nep-cbe New Economics Papers
on Cognitive and Behavioural Economics
Issue of 2006‒03‒18
ten papers chosen by
Marco Novarese
Universita del Piemonte Orientale

  1. A Note on the Principle of "Normative Individualism" By Christian Schubert
  2. Performance Pay and Multi-dimensional Sorting: Productivity, Preferences and Gender By Thomas Dohmen; Armin Falk
  3. Performance Pay and the Erosion of Worker Cooperation: Field Experimental Evidence By Stephen Burks; Jeffrey Carpenter; Lorenz Goette
  4. The Impact of Group Membership on Cooperation and Norm Enforcement: Evidence using Random Assignment to Real Social Groups By Lorenz Goette; David Huffman; Stephan Meier
  5. Dishonesty in everyday life and its policy implications By Nina Mazar; Dan Ariely
  6. Deciding to distrust By Iris Bohnet; Stephan Meier
  7. Subject Pool Bias in Economics Experiments By Pablo Guillen; Robert F.Veszteg
  8. Fatal Attraction: Focality, Naivete, and Sophistication in Experimental Hide-and-Seek Games By Vincent P. Crawford; Nagore Iriberri
  9. Self-Serving Biases in Bargaining By Kohnz, Simone
  10. Agent-Based Computational Economics: A Constructive Approach to Economic Theory By Tesfatsion, Leigh S.

  1. By: Christian Schubert
    Abstract: According to the principle of Normative Individualism, the evaluation of economic states and processes should be guided exclusively by the wishes of the individuals who are seen as the only bearer of values. Despite its intuitive appeal and its almost universal acceptance in normative economics (i.e., Welfare Economics as well as Constitutional Economics), the principle itself has received only scarce, mostly skeptical attention in the literature. It has even less been discussed from an explicitly evolutionary perspective on human preference formation processes. It is argued that it may be made compatible with such a perspective if it is transformed into a concept of "developmental individualism" that encompasses three sets of criteria, viz. preference-based, opportunity-based and distributive justice criteria.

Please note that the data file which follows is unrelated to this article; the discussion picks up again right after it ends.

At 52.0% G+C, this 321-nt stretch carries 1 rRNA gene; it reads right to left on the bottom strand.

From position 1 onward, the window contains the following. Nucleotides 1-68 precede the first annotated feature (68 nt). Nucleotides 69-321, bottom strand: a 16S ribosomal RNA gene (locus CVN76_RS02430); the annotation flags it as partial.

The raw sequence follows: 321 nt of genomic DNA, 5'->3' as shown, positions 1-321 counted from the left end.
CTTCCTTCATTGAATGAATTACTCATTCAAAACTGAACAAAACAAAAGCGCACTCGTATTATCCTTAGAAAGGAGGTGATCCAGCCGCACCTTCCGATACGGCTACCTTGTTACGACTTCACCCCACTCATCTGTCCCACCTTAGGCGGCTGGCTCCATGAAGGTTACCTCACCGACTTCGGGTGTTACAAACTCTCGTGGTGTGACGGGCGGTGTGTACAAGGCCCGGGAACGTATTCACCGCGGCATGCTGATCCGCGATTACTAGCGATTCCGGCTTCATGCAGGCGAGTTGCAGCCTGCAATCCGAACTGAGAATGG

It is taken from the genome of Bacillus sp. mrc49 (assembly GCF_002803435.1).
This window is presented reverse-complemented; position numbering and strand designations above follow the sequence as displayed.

Keywords: Normative Individualism, Normative Reasoning, Welfare Economics, Variable Preferences, Responsibility
    JEL: B4 B52 D63 I3
    Date: 2006–03
  2. By: Thomas Dohmen (IZA Bonn); Armin Falk (IZA Bonn and University of Bonn)
    Abstract: This paper studies the impact of incentives on worker self-selection in a controlled laboratory experiment. In a first step we elicit subjects’ productivity levels. Subjects then face the choice between a fixed or a variable payment scheme. Depending on the treatment, the variable payment is either a piece rate, a tournament or a revenue-sharing scheme. We elicit additional individual characteristics such as subjects’ risk attitudes, measures of selfassessment and overconfidence, social preferences, gender and personality. We also elicit self-reported measures of work effort, stress and exhaustion. Our main findings are as follows. First, output is much higher in the variable pay schemes (piece rate, tournament, and revenue sharing) compared to the fixed payment scheme. Second, this difference is largely driven by productivity sorting. On average, the more productive a worker is, the more likely he self-selects into the variable pay scheme. Third, relative self-assessment and overconfidence affect worker self-selection, in particular into tournaments. Fourth, risk averse workers prefer fixed payments and are less likely to sort into variable pay schemes. Fifth, people endowed with social preferences are less likely to sort into tournaments. Sixth, variable pay schemes attract men more than women, a difference that is partly explained by gender-specific risk attitudes. Seventh, self-selection is also affected by personality differences. Finally, reported effort is significantly higher in all variable pay conditions than in the fixed wage condition. In sum, our findings underline the importance of multi-dimensional sorting, i.e., the tendency for different incentive schemes to systematically attract people with different abilities, preferences, self-assessments, gender and personalities.